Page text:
That first painting seemed like such a transgressive act. It wasn’t the subject matter that was transgressive. It’s that I was a literature major who had never taken a studio art class — just a few art history classes. To me, painting is what studio art majors did! I felt like I wasn’t supposed to be painting. And yet, there I was, painting (straight out of tubes!) and working my way through a painting. I was taking a step toward becoming who I am.

Back at school, my friends told me they actually thought my painting was cool, and encouraged me to keep painting. Slowly, over time, I did just that. My confidence grew. But I never did take a studio art class. (Perhaps it shows!)

Reflecting upon what I have learned over the past two decades, a few lessons stand out. If I could go back in time and give myself advice, I’d probably tell myself the following five things:

1. If you want to make art, then make art! It’s that simple! You don’t need anyone’s permission or approval. Just make.

2. Never allow anyone talk you out of giving yourself to your art. I can’t tell you how important learning this lesson has been. People very close to me tried to convince me that devoting myself to my art was a kind of a selfish waste of time, that I’d struggle financially if I were to devote my life to making art. I was told I’d never make a living at it, and I’d be better off focusing on a career that made money. Unfortunately, at pivotal times, I listened to these people. But guess what? They were all wrong! The naysayers could never understand the bliss of having a great idea for a new painting, then finding a path to realizing it.

3. Take your work seriously, but don’t take yourself too seriously. Creative successes may come along — especially when you least expect them — and your visual agenda might be validated by a curator, gallery owner, or collector now and then. It’s nice to be recognized. But whatever happens, don’t believe your own hype! Stay humble. You’re only as good as your next painting.

4. Make art for yourself. For me, the true test of a work is whether I’m able to live with it on a daily basis. That said, making art with other people in mind doesn’t work for me. The applause or indifference of others is irrelevant. And don’t hope for others to like your work. If comrades or critics don’t like something you make, so be it. When you make art for yourself, the conversation surrounding the finished work is a separate matter. If something good happens, it’s bonus-round material.

5. Don’t compare yourself to other artists. And don’t compare your situation to that of other artists. As Theodore Roosevelt wrote, “Comparison is the thief of joy.” We sometimes read about artists who have ascended to international fame and fortune, or sell their work for ridiculous sums. Don’t let their success discount your self-opinion. Just because another artist seems to be “successful,” that doesn’t mean you can’t be, too. Keep believing in your gift. When in doubt, revisit point #4 above.

But ultimately, when I look back on 20 years of painting, I feel gratitude. I am grateful for having had the time, space, and gift of health to be able to make what I’ve made. I am grateful to my mom for allowing me to “borrow” her art supplies during Christmas break 1994, and to my sister who taught me how to mix paint. I am grateful to all of the fellow artists, friends, loved ones, collectors, and curators who have believed in my talent, and have supported me over time.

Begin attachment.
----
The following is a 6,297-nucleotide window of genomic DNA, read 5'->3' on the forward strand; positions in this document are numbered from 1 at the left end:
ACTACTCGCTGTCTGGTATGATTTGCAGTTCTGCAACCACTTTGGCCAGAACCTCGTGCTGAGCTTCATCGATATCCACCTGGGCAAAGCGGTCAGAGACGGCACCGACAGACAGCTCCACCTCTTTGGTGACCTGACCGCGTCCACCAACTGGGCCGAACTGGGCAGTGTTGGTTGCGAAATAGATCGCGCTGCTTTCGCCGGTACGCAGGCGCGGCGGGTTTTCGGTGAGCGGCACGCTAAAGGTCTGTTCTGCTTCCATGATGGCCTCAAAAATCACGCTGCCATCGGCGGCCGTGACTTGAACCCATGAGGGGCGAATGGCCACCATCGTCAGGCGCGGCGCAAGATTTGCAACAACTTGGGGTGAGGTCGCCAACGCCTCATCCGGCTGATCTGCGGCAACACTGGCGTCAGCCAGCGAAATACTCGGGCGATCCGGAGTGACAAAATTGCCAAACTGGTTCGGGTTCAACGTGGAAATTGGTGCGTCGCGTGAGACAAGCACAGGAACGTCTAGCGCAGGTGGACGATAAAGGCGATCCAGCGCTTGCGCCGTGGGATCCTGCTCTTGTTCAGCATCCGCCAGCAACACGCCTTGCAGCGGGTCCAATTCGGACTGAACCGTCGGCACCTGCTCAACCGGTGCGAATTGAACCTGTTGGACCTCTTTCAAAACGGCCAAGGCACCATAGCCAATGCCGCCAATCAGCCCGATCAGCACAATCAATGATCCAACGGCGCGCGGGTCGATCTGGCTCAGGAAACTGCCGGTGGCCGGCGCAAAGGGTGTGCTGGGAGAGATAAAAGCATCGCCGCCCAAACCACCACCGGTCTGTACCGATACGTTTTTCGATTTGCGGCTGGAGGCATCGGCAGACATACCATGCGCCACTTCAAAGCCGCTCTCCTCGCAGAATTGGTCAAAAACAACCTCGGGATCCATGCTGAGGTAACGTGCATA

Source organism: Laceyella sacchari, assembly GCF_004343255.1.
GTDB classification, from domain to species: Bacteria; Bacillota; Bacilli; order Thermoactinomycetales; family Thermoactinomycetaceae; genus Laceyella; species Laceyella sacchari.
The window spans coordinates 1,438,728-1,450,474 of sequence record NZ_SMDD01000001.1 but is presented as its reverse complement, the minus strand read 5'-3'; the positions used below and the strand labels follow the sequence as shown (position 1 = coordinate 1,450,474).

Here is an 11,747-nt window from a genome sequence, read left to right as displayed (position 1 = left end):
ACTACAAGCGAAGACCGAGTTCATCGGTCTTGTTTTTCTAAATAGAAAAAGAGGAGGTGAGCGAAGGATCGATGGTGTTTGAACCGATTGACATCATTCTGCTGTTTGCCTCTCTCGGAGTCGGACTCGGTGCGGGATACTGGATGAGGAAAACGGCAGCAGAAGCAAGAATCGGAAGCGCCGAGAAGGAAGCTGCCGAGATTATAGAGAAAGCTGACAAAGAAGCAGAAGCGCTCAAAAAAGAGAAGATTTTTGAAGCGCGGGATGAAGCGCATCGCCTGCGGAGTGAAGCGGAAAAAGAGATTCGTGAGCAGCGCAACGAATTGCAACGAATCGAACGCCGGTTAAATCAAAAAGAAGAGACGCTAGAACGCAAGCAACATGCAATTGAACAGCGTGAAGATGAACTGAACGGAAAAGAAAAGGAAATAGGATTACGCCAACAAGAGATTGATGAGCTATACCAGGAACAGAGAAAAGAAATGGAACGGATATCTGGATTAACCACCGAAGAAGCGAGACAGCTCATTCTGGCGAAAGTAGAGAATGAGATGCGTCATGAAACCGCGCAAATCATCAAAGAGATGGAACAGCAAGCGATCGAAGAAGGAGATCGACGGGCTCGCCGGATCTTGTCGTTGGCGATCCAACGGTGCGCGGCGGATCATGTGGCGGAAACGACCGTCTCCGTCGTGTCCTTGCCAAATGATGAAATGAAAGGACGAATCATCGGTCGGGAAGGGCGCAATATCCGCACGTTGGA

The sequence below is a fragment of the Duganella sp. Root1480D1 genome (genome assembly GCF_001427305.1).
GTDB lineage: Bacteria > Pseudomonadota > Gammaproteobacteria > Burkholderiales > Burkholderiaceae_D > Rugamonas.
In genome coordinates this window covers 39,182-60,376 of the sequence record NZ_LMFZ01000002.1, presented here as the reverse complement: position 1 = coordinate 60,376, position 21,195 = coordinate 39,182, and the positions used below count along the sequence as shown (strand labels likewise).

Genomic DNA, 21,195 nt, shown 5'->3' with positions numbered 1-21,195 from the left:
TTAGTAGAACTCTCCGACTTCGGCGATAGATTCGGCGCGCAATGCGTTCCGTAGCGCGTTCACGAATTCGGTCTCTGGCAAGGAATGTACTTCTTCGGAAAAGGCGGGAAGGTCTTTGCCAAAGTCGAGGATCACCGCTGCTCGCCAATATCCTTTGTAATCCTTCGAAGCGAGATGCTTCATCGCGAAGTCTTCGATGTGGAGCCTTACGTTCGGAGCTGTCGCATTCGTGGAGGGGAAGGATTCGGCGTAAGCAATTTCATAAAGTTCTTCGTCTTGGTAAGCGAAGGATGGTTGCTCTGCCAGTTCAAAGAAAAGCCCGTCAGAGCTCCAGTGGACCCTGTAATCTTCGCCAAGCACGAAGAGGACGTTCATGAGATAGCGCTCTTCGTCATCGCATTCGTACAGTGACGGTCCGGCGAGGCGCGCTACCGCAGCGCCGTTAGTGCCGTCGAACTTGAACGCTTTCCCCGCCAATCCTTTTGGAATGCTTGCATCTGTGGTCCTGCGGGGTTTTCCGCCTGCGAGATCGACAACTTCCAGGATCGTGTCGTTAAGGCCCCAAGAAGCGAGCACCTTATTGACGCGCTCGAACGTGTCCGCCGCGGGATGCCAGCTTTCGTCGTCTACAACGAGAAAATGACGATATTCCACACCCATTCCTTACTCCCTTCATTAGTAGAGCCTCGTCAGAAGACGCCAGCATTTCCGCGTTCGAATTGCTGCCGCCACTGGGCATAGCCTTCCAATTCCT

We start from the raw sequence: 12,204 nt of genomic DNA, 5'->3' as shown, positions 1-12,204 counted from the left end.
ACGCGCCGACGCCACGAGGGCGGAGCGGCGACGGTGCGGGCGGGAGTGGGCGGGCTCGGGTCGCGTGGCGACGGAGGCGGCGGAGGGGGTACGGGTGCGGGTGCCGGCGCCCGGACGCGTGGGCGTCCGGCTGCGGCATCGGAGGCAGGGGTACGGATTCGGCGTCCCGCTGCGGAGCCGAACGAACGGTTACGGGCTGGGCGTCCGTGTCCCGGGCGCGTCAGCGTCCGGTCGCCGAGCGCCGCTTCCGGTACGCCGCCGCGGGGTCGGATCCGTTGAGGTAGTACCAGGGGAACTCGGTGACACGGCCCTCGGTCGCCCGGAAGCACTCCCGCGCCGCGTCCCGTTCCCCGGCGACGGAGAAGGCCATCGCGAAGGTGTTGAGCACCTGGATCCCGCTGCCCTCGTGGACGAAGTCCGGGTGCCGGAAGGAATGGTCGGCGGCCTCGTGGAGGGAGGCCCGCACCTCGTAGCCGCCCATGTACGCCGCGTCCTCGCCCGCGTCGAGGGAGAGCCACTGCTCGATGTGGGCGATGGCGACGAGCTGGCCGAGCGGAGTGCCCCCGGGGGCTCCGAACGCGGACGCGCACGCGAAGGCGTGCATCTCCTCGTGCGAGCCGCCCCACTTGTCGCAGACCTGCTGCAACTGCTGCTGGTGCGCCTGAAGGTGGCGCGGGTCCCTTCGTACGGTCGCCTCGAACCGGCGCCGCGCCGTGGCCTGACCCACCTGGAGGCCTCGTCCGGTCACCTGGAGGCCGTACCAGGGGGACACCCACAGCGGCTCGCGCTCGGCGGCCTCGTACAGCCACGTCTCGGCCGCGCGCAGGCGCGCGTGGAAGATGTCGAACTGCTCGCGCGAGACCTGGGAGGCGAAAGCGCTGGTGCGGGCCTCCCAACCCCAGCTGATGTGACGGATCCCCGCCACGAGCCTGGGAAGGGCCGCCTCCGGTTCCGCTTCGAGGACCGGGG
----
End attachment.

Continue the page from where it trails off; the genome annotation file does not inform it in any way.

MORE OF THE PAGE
Being an artist can be a crazy calling to have. But I wouldn’t trade it for anything. Here’s to 20 more years!

— Grant Wiggins


New Painting: “A Newness Clean and Pure”

July 25th, 2014 | No Comments

a newness clean and pure by grant wiggins
A Newness Clean and Pure. 2014. Acrylic on canvas. 30 x 24 inches (76 x 61 cm).


This week’s Painting of the Week is A Newness Clean and Pure, which I finished Thursday. It’s an acrylic on canvas piece that measures 30 by 24 inches (76 x 61 cm).

Pure and simple, this painting is a mashup of graphical motifs that have interested me of late. This painting is just me having fun — trying to make something new!

The grid and heraldic vair-en-pointe waves served as the starting point for this composition. The patterns at the top and bottom were added later, in an improvised fashion. A work-in-progress photo shows what the painting looked like before I began to improvise my way toward the finish.

a newness clean and pure by grant wiggins
A Newness Clean and Pure, in progress.


The title comes from a phrase I heard in a Freakonomics podcast about Japanese residential architecture, titled “Why Are Japanese Homes Disposable?” Noting how the all-wood Shinto shrine at Ise is rebuilt every 20 years, architect Alastair Townsend points out that Japanese culture values newness as something “spiritually clean and pure.” This might help to explain why Japanese homes are torn down every 30 years. (A bigger reason, Townsend observes, might be fear of earthquakes, and a perceived need for the latest earthquake-resistant technology.)

a newness clean and pure by grant wiggins
A Newness Clean and Pure nearing completion.


Each painting is a voyage into newness. The act of conceiving a painting feels like tapping into the electricity that permeates everything, that energy that powers the creative act.

I have been putting greater emphasis on improvisation lately, as well. With the recently loss of the late jazz great Charlie Haden, I have had free jazz on my mind lately. Haden said, “The artist is very lucky, because in an art form that’s spontaneous like [jazz], that’s when you really see your true self.”

And so, obsessed with making, I continue to make. It is not a question of good or bad, or of right or wrong. To make, to improvise, this is a way of connecting with newness and seeing one’s true self.